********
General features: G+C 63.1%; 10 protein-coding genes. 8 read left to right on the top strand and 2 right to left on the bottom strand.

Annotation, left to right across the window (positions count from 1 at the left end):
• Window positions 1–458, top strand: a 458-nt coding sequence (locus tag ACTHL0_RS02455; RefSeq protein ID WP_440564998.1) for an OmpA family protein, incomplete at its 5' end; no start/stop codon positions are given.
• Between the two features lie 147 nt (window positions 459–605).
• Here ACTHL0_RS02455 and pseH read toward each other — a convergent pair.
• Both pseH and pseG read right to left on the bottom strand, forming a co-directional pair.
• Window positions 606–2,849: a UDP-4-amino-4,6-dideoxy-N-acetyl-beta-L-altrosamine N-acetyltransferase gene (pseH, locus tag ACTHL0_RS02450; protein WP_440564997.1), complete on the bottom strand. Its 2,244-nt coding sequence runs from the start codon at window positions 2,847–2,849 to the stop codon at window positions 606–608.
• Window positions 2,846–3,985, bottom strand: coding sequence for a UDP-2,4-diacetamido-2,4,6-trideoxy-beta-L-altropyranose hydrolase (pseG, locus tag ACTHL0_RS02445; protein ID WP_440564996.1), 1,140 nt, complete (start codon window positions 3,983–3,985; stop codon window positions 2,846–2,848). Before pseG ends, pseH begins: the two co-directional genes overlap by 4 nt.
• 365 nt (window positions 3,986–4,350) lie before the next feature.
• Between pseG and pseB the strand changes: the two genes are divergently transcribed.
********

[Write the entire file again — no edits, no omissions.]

General features: G+C 63.1%; 10 protein-coding genes. 8 read left to right on the top strand and 2 right to left on the bottom strand.

Annotation, left to right across the window (positions count from 1 at the left end):
• Window positions 1–458, top strand: a 458-nt coding sequence (locus tag ACTHL0_RS02455; RefSeq protein ID WP_440564998.1) for an OmpA family protein, incomplete at its 5' end; no start/stop codon positions are given.
• Between the two features lie 147 nt (window positions 459–605).
• Here ACTHL0_RS02455 and pseH read toward each other — a convergent pair.
• Both pseH and pseG read right to left on the bottom strand, forming a co-directional pair.
• Window positions 606–2,849: a UDP-4-amino-4,6-dideoxy-N-acetyl-beta-L-altrosamine N-acetyltransferase gene (pseH, locus tag ACTHL0_RS02450; protein WP_440564997.1), complete on the bottom strand. Its 2,244-nt coding sequence runs from the start codon at window positions 2,847–2,849 to the stop codon at window positions 606–608.
• Window positions 2,846–3,985, bottom strand: coding sequence for a UDP-2,4-diacetamido-2,4,6-trideoxy-beta-L-altropyranose hydrolase (pseG, locus tag ACTHL0_RS02445; protein ID WP_440564996.1), 1,140 nt, complete (start codon window positions 3,983–3,985; stop codon window positions 2,846–2,848). Before pseG ends, pseH begins: the two co-directional genes overlap by 4 nt.
• 365 nt (window positions 3,986–4,350) lie before the next feature.
• Between pseG and pseB the strand changes: the two genes are divergently transcribed.